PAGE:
Bandcamp has long been a home for DIY punk and hardcore from around the world, touching all of the myriad subgenre styles and helping to translate the simple effectiveness of cut-and-paste to the digital age. For October’s edition of the best punk releases on Bandcamp, Kerry Cardoza features the psychedelic fury of Panamá’s Hez, the raw punk of Tokyo’s The Nurse, the dark punk of Spain’s Desenterradas, and much more!
In the early ‘80s, Tokyo’s The Nurse put out two short releases which have long been out of print and long sought after by punk obsessives. La Vida Es Un Mus has rescued these albums for a new generation of crate diggers, combining them on this stellar full-length. The first eight songs, originally released in 1983, have all the rawness of early punk. The music is unfussy but full of attitude. A fat bassline bounces the songs along—most of them catchy and upbeat, with a garage rock tone. Vocalist Neko has explosive delivery, particularly on “またたひ,” which drops away in a false ending only to burst back in. The final five tracks, released in 1984, are a bit slower, with many of the hallmarks of ‘80s rock: outlandish guitar solos, phaser, and a grungier sound. The Nurse seem to prefigure all sorts of punk subgenres—the antagonism of riot grrrl, the dark poppiness of post-punk (as on “赤い月”); there are even hints of twee on “Time Limit.” It seems a sure indication that The Nurse were way ahead of their time.
Here for Flesh
The latest release from St. Louis freaks The YeAsTieS has just as much maniacal energy as their 2020 debut, with singer Shawn Durham delivering her lines with aggressive disgust. Opener “Film Grew” slithers in with a sinister rhythm section, Durham’s vocals splitting into a disorienting echo; it sounds like pop music put through a meat grinder. “A Feeling” continues the amped up sound, as if the band were in a rush to the end. The closing cover of early St. Louis punkers The Welders’ “P-E-R-V-E-R-T” is superb, melodic and snotty and strange in all the best ways.
Danzando En El Caos
From the shadows of Mallorca rise Desenterradas, a highly skilled five-piece that plays dark punk with a biting edge. For their first full-length, the band offers 10 polished songs filled with punchy vocals, forceful drums, and subtle, haunting synths. Opening track “Esa Herida” is upbeat, with poppy backing vocals, while “Un Dia Extraño” is harder, with an emotional vibe and a gorgeous post-punk guitar riff to close it out. “Cuando el Sol Desaparece” is one of the stunners here, with a big pop sound. Sing-song group vocals and a New Wave-style synth line set a slightly saccharine tone. The band also truly shines on tracks like “Vinculos,” which features dynamic drumming and a gloomy, low rhythm section.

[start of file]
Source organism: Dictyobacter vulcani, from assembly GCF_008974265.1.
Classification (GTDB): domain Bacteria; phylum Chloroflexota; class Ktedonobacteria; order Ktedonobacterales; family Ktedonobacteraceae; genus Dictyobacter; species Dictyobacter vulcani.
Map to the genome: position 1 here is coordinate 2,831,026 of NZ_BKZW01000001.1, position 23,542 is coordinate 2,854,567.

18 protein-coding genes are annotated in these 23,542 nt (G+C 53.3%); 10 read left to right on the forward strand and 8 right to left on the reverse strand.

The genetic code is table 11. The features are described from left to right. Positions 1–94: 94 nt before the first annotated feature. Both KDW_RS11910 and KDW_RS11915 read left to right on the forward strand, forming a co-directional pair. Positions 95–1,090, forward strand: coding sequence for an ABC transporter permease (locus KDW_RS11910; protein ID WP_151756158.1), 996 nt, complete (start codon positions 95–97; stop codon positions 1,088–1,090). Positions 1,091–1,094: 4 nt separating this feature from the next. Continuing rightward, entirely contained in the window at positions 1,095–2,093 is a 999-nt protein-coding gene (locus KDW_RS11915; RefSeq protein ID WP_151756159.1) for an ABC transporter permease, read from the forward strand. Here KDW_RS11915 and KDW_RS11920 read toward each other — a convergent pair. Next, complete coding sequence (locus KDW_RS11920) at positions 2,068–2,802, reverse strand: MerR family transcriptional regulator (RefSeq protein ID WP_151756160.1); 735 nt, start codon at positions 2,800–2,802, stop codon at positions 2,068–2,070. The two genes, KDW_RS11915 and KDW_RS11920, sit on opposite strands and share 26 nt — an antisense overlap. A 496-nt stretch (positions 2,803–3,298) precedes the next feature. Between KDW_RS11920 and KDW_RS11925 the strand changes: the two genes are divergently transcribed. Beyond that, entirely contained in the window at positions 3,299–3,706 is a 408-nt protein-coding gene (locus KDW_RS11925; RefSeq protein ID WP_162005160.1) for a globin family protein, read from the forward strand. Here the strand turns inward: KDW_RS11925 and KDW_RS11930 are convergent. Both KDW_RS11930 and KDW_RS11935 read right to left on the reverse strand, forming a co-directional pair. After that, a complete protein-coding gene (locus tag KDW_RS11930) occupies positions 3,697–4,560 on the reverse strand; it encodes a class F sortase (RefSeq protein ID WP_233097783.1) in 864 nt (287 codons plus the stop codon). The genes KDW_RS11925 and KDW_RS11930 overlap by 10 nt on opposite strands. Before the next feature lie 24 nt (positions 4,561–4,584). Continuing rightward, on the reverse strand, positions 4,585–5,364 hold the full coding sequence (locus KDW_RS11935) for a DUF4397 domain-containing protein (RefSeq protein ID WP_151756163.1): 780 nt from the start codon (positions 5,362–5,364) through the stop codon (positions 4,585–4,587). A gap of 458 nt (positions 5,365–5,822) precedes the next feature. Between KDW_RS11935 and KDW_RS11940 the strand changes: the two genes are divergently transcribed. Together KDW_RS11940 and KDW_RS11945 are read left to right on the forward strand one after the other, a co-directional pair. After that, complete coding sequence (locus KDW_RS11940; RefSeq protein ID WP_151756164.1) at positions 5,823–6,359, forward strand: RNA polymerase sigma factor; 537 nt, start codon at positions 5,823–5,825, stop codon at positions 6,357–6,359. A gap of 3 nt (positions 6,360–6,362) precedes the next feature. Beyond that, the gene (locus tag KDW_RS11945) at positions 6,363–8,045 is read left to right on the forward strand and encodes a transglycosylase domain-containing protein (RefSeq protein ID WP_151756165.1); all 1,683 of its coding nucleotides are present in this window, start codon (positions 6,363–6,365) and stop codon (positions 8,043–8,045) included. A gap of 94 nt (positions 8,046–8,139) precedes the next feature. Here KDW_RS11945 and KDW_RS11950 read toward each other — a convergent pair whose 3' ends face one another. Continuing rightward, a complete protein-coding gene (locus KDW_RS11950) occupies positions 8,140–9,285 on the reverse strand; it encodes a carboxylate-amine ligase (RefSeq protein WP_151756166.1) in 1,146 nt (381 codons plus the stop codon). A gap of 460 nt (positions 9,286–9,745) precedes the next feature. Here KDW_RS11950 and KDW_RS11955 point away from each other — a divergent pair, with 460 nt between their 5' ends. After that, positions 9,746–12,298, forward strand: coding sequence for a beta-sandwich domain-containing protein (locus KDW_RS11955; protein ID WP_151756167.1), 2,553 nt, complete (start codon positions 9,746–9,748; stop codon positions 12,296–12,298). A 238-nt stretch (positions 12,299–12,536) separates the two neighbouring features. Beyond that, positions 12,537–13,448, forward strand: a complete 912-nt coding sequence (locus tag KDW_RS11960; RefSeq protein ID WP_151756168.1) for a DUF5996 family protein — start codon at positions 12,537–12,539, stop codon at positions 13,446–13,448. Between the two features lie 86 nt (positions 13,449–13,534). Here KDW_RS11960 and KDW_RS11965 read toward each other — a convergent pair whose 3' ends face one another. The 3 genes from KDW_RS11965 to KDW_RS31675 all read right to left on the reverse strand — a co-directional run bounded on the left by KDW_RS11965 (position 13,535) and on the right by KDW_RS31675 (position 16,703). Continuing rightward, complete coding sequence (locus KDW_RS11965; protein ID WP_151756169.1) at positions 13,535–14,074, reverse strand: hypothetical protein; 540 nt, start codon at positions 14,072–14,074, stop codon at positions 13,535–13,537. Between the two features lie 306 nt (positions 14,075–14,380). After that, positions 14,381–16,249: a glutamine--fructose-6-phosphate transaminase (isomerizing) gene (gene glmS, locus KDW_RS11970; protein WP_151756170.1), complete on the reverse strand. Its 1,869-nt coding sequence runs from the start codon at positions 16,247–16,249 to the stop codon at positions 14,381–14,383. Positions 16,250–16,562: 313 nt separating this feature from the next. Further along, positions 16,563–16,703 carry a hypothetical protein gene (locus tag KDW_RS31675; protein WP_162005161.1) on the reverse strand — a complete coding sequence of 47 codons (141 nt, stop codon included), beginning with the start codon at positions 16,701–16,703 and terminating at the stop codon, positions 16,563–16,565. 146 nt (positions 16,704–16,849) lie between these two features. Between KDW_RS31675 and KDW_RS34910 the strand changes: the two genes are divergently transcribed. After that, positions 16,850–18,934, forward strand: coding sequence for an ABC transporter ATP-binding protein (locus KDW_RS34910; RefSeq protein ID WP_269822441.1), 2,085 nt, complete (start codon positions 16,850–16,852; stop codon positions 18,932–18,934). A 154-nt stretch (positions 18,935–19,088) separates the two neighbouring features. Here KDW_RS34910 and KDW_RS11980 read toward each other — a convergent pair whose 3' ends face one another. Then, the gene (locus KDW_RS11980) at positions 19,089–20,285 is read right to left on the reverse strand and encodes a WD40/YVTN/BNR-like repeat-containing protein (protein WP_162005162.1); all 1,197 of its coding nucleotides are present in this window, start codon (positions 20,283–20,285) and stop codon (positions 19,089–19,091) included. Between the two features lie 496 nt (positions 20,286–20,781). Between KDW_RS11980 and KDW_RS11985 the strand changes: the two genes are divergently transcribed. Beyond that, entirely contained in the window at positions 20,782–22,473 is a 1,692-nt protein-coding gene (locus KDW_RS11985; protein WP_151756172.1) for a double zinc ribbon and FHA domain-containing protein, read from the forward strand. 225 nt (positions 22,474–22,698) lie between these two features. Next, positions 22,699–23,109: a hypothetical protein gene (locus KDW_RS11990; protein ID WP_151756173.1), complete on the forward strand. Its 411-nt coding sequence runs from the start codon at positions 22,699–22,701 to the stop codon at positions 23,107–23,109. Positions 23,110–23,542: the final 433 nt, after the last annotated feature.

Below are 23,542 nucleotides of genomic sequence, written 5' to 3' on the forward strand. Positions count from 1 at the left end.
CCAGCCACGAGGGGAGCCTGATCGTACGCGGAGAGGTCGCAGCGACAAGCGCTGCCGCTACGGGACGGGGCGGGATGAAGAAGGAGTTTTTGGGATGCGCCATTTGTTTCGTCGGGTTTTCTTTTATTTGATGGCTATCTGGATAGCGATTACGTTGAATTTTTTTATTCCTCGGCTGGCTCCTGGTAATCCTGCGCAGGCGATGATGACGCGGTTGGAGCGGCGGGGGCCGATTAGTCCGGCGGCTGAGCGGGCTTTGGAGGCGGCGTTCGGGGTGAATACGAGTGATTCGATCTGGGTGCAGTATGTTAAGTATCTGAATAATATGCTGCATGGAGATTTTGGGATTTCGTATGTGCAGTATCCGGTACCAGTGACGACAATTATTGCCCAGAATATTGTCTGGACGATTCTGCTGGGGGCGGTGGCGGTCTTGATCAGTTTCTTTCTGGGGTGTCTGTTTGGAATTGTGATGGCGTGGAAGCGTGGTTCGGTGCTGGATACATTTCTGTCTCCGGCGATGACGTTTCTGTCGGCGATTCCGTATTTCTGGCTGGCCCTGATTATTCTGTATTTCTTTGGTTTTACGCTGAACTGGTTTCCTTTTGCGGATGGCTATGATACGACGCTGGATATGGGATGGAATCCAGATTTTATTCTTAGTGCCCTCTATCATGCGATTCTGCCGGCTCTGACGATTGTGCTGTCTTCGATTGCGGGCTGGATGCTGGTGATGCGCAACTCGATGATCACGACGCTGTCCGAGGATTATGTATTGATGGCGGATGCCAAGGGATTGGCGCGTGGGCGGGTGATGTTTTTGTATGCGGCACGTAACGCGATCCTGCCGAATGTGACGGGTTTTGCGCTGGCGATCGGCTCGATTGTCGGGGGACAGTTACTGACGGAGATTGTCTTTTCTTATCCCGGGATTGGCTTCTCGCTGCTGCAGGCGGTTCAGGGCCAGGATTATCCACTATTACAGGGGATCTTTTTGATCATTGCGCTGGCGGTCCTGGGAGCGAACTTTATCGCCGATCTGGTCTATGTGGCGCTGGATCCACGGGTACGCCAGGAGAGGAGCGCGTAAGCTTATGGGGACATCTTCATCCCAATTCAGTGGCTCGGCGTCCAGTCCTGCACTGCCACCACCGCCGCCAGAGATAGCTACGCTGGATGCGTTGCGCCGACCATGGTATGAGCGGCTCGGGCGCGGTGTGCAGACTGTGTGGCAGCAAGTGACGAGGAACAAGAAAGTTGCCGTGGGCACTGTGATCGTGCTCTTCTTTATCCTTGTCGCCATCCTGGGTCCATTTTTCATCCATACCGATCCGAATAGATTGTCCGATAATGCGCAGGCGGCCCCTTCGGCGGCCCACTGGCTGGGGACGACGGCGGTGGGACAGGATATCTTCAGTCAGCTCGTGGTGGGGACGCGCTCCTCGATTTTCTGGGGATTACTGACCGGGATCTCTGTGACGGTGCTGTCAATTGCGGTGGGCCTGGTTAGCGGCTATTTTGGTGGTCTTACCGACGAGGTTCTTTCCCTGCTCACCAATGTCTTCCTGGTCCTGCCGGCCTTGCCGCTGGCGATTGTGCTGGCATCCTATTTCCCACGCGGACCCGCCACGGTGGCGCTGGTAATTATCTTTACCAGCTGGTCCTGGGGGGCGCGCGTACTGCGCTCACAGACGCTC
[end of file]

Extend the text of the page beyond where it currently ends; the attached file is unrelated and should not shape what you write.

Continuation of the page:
This LP from Montréal four-piece Estorbo starts out straightforward enough: it’s fast, lo-fi punk, with Spanish lyrics delivered in frenetic yells. But the songs get weirder and more unexpected as the album progresses. “Realidad” is equal parts fast and slow, with an incredibly catchy riff. “La Salida” is dark and sludgy, with plenty of pick slides and a dissonant, dirgey spoken word breakdown. The spare, bass-heavy “En La Cruce” is even weirder, with a wiry guitar ringing out thick with a phaser effect. Closing track “Oscuridad” opens slowly, the instrumentation plodding along haphazardly, before breaking into a frenzied pace. The music devolves again into unhurried, feedback-laden noise before ending with another explosive chorus, vocalist Claudia’s energetic shout acts as a perfect counterpoint to the noise.
New Orleans offers up another brutal punk band in the form of Paprika, whose debut EP, out via Iron Lung, is five-plus minutes of total fury. The band opts for the earth-shattering, wall-of-sound approach, with instrumentation and aggro vocals turned up to 10. The lyrics, though mostly unintelligible, express disgust and pure rage at the evils of capitalist exploitation, colonization, and unfettered greed. “Genesis” is a particularly sharp offering, with echoey growling vocals, crunchy riffs, and an ominous intro. Though brief, each song is fully formed and packs a punch, with epic mosh parts scattered throughout. “Polite Society” is one of the nastiest tracks here, full of distortion and a creeping bass line.
Heroes of the Night
A wonderful compilation of rarities from female-fronted proto-punk and New Wave bands from the United Kingdom and Ireland, these tracks skew heavily towards pop, with the vocals veering mostly high, clear, and melodic. The groups span from the late ‘70s, like the garagey, almost proto-twee The Russians, into the ‘90s, with more synthy fare, like the sci-fi-feeling Metropolis. Cheap Cinema’s incredibly catchy “Fade Away” is pure, bass-driven proto-punk, while Vermillion and the Aces conjure plenty of swagger on their ode to motorcycles (“I Like Motorcycles”). Overall, this is a well-curated, compact look into these early periods of punk, featuring plenty of bands that are more or less impossible to Google. Hopefully this helps put them back into the timeline of history.
Unwieldy, ultra-psychedelic guitar takes center stage on this EP, the first new music in three years from Panamá quartet Hez. The vocals, angry and reverberating, are mixed low, situating them as another instrument. The tempo tends to dart all over the place—now fast, now lightning-fast, as on the incredible opener “Ruina Del Hombre.” Songs like “Derrota” often descend into total guitar mania, distortion shooting out in all directions. Closer “Esposas” starts with a dark, intense drum beat, and then plunges forward into an ear-splitting breakdown.